Of course, reversing the initial 10 percent decrease in the quantity of money, or better yet, avoiding it altogether, would be better approaches.

Sumner's Monetary Theory--Long and Variable Leads

Scott Sumner argues that monetary policy operates with long and variable leads.   However, his reform proposal, index futures targeting, was initially developed years ago when Sumner took a more traditional approach.   Changes in the quantity of money today cause changes in spending on output and prices in the future.   How does futures targeting work?   Trading an index futures contract today, causes changes in the quantity of money today, which in turn impacts spending on output in the future.  It is that future level of spending that determines the payoffs on the futures contracts traded today.  

Suppose the central bank uses a different approach.   This quarter, quarter 1, it trades a futures contract defined on nominal GDP for  the next quarter, quarter 2.    It announces a tentative target for base money two quarters in the future, which is quarter 3.  

Depending on the trades of the future contract in quarter 1, it makes adjustments in that tentative target for base money in quarter 3.    If the market expects nominal GDP next quarter to be below target in quarter 2 and so has a short position on the contract, the Fed raises the tentative target for base money in quarter 3.   If, on the other hand, the market is long, because it expects nominal GDP to be above  target in quarter n quarter 2. the Fed lowers its tentative target for base money in quarter 3.

At the end of quarter 1, the target for base money for quarter 3 is determined.   During quarter 2, nominal GDP happens, and is measured.    Near the end of quarter 3, when the "final" results for nominal GDP in quarter 2 are calculated, and if nominal GDP deviated from its target, funds are shifted between those who traded the contract rewarding those who correctly predicted the deviation while imposing costs on those who got it wrong.  And also, during quarter 3, the central bank uses ordinary open market operations in bonds to reach the final target for base money, which was set back at the end of quarter 1.

So, in any given quarter t, contracts are being traded for nominal GDP in quarter t+1, the target for base money is being set for quarter t+2, contracts there were made during quarter t-2 are being settled according  to nominal GDP in quarter t-1, and open market operations in bonds are being made to implement the target for base money set in quarter t-2.

This system is based on Sumner's notion that nominal GDP today depends on expected nominal GDP tomorrow, and expected nominal GDP tomorrow depends on the expected quantity of money the day after. Unfortunately, the "long and variable" part of the leads suggest that today, tomorrow, and the next day, or this quarter, next quarter, and the subsequent quarter, might not be right.

I will try writing down what I think Sumner has in mind:

Nt  = f(ENt+1) = z(EBt+2)

Current nominal GDP is some function of expected nominal GDP next period which is some function of expected base money two periods into the future.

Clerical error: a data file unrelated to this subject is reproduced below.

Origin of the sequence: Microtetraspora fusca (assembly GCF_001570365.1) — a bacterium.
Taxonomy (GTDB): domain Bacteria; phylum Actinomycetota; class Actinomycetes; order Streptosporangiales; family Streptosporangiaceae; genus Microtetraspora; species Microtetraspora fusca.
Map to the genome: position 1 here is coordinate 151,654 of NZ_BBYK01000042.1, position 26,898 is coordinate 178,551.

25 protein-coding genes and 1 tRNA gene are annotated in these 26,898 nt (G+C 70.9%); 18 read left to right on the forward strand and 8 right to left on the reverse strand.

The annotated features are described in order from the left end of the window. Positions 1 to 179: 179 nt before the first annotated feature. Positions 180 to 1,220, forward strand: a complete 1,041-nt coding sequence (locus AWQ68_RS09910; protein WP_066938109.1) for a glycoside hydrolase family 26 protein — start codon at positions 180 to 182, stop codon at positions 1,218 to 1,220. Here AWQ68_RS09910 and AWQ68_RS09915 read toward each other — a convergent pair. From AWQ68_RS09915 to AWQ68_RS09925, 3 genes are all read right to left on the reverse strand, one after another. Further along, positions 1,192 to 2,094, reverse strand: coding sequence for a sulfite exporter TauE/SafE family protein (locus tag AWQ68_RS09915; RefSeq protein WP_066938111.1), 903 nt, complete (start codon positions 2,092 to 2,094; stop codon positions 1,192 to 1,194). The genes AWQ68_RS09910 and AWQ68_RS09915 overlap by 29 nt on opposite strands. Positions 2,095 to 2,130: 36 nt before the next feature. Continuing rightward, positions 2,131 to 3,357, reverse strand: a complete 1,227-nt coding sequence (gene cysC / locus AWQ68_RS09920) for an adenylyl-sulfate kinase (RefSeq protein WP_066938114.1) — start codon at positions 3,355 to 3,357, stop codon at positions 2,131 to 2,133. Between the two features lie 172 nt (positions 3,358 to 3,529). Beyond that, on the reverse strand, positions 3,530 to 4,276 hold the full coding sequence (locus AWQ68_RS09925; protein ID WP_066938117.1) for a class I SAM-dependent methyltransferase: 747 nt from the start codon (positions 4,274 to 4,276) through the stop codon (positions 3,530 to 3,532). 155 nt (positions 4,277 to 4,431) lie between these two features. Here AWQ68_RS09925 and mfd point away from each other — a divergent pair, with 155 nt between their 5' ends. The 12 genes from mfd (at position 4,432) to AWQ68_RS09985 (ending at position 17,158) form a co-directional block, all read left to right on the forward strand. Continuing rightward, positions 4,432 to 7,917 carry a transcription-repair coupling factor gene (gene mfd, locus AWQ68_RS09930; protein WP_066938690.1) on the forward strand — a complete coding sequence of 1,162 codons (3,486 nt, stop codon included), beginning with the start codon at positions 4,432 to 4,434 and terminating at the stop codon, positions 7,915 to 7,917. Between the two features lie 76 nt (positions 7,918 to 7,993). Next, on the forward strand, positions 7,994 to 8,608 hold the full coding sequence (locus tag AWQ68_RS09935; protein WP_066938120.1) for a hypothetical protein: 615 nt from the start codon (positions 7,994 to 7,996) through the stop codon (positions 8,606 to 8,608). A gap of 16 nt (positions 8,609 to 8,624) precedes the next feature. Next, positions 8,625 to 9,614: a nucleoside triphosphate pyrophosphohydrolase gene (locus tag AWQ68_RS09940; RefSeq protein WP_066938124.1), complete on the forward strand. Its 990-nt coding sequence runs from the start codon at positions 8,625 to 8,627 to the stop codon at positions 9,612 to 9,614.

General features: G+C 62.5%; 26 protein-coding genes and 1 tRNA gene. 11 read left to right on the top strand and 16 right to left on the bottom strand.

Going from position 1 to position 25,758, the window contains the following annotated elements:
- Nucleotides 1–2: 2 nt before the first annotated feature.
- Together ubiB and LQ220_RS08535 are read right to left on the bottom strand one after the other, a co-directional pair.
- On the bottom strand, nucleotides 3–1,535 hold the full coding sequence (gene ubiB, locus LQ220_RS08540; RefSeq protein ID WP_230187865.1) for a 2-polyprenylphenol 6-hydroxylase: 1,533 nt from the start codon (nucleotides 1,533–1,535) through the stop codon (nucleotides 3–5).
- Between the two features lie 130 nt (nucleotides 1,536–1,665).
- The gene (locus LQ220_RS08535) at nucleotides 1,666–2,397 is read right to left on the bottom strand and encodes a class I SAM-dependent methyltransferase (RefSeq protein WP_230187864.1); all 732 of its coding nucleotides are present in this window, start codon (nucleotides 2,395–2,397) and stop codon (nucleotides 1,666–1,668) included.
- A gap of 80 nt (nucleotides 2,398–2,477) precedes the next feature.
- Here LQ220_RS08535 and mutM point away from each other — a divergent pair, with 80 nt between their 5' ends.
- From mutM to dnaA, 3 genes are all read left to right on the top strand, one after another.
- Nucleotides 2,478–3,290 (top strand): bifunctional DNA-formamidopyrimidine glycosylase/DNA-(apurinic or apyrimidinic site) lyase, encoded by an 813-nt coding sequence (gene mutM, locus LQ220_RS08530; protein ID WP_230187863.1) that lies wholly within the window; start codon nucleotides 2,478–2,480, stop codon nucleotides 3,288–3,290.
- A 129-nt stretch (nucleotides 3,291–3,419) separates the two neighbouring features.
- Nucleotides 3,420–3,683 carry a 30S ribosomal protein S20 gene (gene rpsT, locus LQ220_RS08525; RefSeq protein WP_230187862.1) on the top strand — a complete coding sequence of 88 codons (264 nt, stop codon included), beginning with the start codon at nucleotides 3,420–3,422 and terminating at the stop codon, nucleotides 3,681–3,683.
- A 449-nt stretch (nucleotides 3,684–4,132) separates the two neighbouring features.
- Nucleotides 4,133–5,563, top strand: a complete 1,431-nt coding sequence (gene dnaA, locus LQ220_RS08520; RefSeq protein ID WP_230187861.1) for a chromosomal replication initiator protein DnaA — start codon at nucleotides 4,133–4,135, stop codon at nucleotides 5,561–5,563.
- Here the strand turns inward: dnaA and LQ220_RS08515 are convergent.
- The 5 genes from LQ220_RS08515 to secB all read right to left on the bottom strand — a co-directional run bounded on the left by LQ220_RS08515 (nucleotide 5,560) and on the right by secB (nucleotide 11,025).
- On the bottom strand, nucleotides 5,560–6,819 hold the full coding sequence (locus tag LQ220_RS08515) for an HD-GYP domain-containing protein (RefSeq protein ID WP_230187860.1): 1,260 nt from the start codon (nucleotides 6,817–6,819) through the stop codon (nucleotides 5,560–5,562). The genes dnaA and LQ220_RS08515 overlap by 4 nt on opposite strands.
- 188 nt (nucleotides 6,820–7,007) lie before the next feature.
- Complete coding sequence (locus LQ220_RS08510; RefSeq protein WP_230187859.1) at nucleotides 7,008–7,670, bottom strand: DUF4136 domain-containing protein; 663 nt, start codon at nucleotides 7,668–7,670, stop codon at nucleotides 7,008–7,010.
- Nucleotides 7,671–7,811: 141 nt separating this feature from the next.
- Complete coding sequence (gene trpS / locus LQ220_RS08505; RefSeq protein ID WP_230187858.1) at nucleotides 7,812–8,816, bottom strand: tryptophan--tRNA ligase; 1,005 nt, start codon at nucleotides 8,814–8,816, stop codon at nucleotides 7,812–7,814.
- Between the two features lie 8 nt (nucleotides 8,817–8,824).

What are these functions represented by f and z?

The intuition behind the f function is that current spending will not deviate much from expected future spending.   It would relate to the permanent income hypothesis for consumption as well as some notion that current investment spending is driven by expected future sales.   However, I would think that deviations would be best represented by a random variable, and when it makes nominal GDP move away from the expected nominal GDP for next period, it is dampened in a way that depends on the interest rate.

The z function would presumably be some kind of equation of exchange.   The expectation of desired base money velocity in period 3 times the expected value of base money in period 3 determines expected nominal GDP in period 2.     Of course, that points to a equation of exchange determination of nominal GDP in period 3, which is inconsistent with the spirit of the approach outlined here.

Suppose spending on output falls below target in the current quarter.   Nothing can be done about that other than making sure that people believe that this will be temporary and spending on output will return to target next quarter.   This dampens any such deviations, though doesn't prevent them.

Why do people expect nominal GDP to be on target next quarter?   Because they believe that the Fed will create enough money the following quarter to keep nominal GDP on target next quarter.

Of course, it would seem to me that a simpler approach would be to have trades of the contract this quarter determine the quantity of base money next quarter according to expectations of nominal GDP next quarter.   However, along with any contemporaneous impact of base money next quarter on nominal GDP next quarter, there would be the indirect effect of base money in subsequent quarters impacting nominal GDP next quarter.

Anyway, I hope that this very preliminary analysis will trigger more discussion   Hopefully, Sumner will clarify his position.  (If no one else is interested in filling in model details, I guess I will keep on working on it.)

Saturday, July 7, 2012

The "Conservative" and "Liberal" Solutions

I strongly support a monetary regime that creates slow steady growth in spending on output, and I believe that such a regime is possible.   In other words, the monetary regime can and should keep spending on a stable growth path even if there are adverse fiscal and regulatory policies.  Obviously, undesirable fiscal and regulatory policies have undesirable consequences, but the least bad environment remains slow, steady growth of spending on output.